Making Good Health a Guy Thing
What you need to know to extend your personal warranty. (Plus, advice for any body.)
By Jean Chatzky

(MONEY Magazine) – BRAIN

• WHAT TO EXPECT By your mid-forties, 9,000 brain cells a day are dying. (Don't panic: You still have 100 billion.) Some memory loss and slowing of reflexes is normal. Alzheimer's disease isn't a threat for most men and women for a couple more decades, and there is as yet no way to detect it this far in advance. But researchers hope to find ways to use MRIs and PET scans to screen fortysomethings for early warning signs.


• OPTIONAL TESTS ApoE4 gene test for familial predisposition to Alzheimer's. COST: $200 TO $300


• WHAT TO EXPECT For the hardest-working muscle in your body, the job doesn't get easier. Beginning in your forties and fifties, blood vessels tend to stiffen, causing the heart to work harder with each beat, which can raise blood pressure. And if plaque constricts the vessels, all this can set you up for a heart attack or stroke. (Fortunately, exercise helps ease the pressure on your heart. Think of it as cardiovascular insurance.)

• MUST-HAVE TESTS Blood pressure once every two years for men 18 and older. More frequently if your pressure exceeds 130/85. Starting at age 35, have your total cholesterol and high-density lipoprotein (HDL) cholesterol checked every five years. (High-risk men should start at 20.) COST: $12

• OPTIONAL TESTS C-reactive protein blood test (see page 120). COST: $60 Homocysteine blood test. COST: $50 The venerable Framingham Heart Study offers an online gauge of 10-year heart attack risk at


• WHAT TO EXPECT The doughnut-shaped prostate gland enlarges and gets denser as men march through middle age, increasing pressure on the bladder and leading to more frequent urination. That's merely bothersome. Worrisome is that one in six men will eventually get prostate cancer (about 70% of patients are over 65). New research shows that whether you are treated with surgery, external radiation or implanted radiation, the five-year survival rate is about the same: 99%.


• OPTIONAL TESTS Digital rectal exam starting at age 50 as part of an annual checkup. COST: $10 TO $22 Prostate-specific antigen blood test. Start PSA screening at 50, or at 45 if you're African American or have a family history of the disease. COST: $26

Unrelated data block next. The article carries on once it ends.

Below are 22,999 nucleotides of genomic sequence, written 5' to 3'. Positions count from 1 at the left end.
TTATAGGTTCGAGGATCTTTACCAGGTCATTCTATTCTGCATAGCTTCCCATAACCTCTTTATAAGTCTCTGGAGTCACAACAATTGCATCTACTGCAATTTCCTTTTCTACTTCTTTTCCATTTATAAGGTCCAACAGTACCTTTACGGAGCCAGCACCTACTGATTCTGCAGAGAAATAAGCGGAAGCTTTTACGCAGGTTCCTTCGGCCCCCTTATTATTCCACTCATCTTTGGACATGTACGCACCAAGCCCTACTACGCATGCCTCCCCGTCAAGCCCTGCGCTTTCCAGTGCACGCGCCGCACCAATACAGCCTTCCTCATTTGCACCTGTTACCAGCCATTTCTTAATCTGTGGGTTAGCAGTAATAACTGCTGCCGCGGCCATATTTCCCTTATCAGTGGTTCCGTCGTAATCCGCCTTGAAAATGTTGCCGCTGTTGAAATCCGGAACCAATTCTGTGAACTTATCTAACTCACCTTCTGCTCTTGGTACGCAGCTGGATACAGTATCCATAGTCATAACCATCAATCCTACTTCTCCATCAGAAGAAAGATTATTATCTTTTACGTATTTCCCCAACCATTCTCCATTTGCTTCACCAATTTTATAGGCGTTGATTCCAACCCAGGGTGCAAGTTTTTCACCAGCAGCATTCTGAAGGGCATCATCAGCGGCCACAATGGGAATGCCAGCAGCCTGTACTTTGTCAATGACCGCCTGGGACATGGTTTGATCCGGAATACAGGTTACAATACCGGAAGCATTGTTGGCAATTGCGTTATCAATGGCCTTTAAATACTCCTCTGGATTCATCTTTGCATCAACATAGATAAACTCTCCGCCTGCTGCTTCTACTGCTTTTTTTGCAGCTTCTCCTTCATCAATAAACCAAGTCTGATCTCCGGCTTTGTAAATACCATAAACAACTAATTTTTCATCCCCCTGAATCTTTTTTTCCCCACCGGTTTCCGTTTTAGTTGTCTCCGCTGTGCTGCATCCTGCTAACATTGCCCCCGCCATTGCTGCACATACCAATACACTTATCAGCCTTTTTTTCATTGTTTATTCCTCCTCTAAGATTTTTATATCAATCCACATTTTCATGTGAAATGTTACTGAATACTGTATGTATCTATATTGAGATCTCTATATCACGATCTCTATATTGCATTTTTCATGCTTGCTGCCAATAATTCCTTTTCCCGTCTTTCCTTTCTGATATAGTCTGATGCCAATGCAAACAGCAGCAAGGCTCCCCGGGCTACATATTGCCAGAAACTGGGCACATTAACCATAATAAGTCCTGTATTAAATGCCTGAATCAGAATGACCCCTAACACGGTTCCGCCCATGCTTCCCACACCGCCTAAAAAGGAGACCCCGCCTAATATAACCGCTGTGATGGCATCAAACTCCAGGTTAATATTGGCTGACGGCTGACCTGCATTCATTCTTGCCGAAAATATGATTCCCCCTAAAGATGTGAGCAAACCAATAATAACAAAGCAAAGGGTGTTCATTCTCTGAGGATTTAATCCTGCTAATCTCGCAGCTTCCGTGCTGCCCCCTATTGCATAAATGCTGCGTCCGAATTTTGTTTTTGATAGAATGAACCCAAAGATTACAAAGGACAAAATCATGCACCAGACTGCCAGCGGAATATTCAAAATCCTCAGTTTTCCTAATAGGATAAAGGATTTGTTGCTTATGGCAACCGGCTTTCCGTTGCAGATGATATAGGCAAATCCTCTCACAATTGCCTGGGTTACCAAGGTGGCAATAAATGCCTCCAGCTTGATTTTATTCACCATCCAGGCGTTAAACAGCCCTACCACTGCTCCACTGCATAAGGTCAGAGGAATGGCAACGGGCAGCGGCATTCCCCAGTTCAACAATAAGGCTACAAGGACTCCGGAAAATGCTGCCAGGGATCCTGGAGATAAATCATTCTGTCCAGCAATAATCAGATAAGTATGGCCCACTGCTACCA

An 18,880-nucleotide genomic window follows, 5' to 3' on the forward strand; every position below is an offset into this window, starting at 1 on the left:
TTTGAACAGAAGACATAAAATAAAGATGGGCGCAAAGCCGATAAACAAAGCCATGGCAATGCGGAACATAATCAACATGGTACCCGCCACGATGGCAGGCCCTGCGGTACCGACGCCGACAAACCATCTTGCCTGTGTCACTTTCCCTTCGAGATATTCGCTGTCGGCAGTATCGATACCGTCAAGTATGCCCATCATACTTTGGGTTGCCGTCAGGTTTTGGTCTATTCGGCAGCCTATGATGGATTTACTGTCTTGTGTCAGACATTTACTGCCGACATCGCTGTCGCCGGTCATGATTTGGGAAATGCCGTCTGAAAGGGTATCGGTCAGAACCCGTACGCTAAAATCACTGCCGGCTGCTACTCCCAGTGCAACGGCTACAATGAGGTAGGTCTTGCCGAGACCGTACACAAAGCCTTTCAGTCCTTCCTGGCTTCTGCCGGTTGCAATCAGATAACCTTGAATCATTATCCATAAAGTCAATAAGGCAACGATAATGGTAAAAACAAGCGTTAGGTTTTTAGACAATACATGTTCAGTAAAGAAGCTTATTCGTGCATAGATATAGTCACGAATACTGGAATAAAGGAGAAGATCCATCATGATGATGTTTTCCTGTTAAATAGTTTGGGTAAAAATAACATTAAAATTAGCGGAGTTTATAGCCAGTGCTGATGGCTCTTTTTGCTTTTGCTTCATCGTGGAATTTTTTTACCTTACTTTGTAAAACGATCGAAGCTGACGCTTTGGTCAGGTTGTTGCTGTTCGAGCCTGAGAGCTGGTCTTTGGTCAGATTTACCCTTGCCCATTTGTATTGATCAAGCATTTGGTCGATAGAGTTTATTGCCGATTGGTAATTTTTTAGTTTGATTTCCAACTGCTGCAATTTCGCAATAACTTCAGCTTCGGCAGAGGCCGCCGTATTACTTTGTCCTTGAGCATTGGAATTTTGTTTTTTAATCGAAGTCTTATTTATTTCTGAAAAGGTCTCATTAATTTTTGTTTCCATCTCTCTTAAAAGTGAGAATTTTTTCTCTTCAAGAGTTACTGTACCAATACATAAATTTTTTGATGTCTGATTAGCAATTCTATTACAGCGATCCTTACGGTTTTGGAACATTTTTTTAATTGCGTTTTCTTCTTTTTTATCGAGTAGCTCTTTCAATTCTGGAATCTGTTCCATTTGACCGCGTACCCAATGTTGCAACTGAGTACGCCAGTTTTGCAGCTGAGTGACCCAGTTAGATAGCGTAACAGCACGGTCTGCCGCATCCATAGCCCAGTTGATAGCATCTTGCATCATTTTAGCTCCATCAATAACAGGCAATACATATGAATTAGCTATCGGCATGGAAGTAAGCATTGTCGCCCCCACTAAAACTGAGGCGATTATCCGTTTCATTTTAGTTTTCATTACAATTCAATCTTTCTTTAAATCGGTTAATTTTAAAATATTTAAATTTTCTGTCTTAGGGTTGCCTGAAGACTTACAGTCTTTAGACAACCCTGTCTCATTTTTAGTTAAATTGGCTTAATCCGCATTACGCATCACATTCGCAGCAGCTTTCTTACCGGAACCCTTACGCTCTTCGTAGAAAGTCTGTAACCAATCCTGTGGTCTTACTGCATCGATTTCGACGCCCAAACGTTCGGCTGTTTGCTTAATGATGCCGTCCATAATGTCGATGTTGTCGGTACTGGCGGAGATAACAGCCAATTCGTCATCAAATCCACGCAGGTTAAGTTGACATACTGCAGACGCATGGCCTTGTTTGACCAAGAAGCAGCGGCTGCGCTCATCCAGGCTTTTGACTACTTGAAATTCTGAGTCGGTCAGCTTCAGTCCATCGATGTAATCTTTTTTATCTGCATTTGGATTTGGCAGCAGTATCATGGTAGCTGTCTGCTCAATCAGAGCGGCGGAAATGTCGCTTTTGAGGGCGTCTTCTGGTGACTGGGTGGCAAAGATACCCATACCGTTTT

• WHAT TO EXPECT Forget the heart, lungs, even the beer belly: Your skin is the largest organ of the body. And between 40 and 50, its texture and appearance finally reflect the care (or lack thereof) you've given it since your teens and twenties. Old-school SPF sunscreens are a must. Newfangled skin-care lines aimed at men (the best have AHAs, Retinol and growth-factor proteins) also have the potential to slow time dermatologically. Need more motivation than that? Consider this: Men are more likely than women to develop malignant melanoma.


• OPTIONAL TESTS Visual screening by a dermatologist or in your regular annual checkup. COST: ONE OFFICE VISIT


• WHAT TO EXPECT By the end of your forties, there's a one in four chance you'll have at least one intestinal polyp. Most of these little protruding growths are harmless, but enough are malignant that 150,000 new cases of colorectal cancer are diagnosed each year. Having a parent or sibling with colon cancer worsens your odds from about one in 18 to one in 9. As with any cancer in the family, begin screening when you are 10 years younger than your relative was when diagnosed.

• MUST-HAVE TESTS Fecal occult blood test (to detect tumor- or polyp-related bleeding in stool) annually after 50 for men and women. COST: $27 Sigmoidoscopy (examining the lower colon) every five years. COST: $58 TO $125 Colonoscopy (examining all of the colon) every 10 years. COST: $210 TO $385


• WHAT TO EXPECT After 30 your metabolism begins to slow and lean muscle mass is supplanted by fat. That can add about a pound a year in the absence of exercise. More than vanity is at stake. Obesity--often defined as being more than 30% over your ideal weight--is a key risk factor for America's top three killers (heart attack, cancer and stroke), as well as for Type II diabetes. A recent study has even linked it to greater risk of dementia and Alzheimer's. So, gentlemen, start your treadmills.

• MUST-HAVE DATA Body mass index (BMI), a ratio of weight to height. (You'll find a simplified calculator at

NOTES: MONEY's "must have" tests have an A or B rating from the U.S. Preventive Services Task Force. "Optional" tests are widely recommended by experts. Cited costs are based on Medicare reimbursement rates or doctor estimates. The amount that private insurance and patients pay varies according to state regulations and many other factors.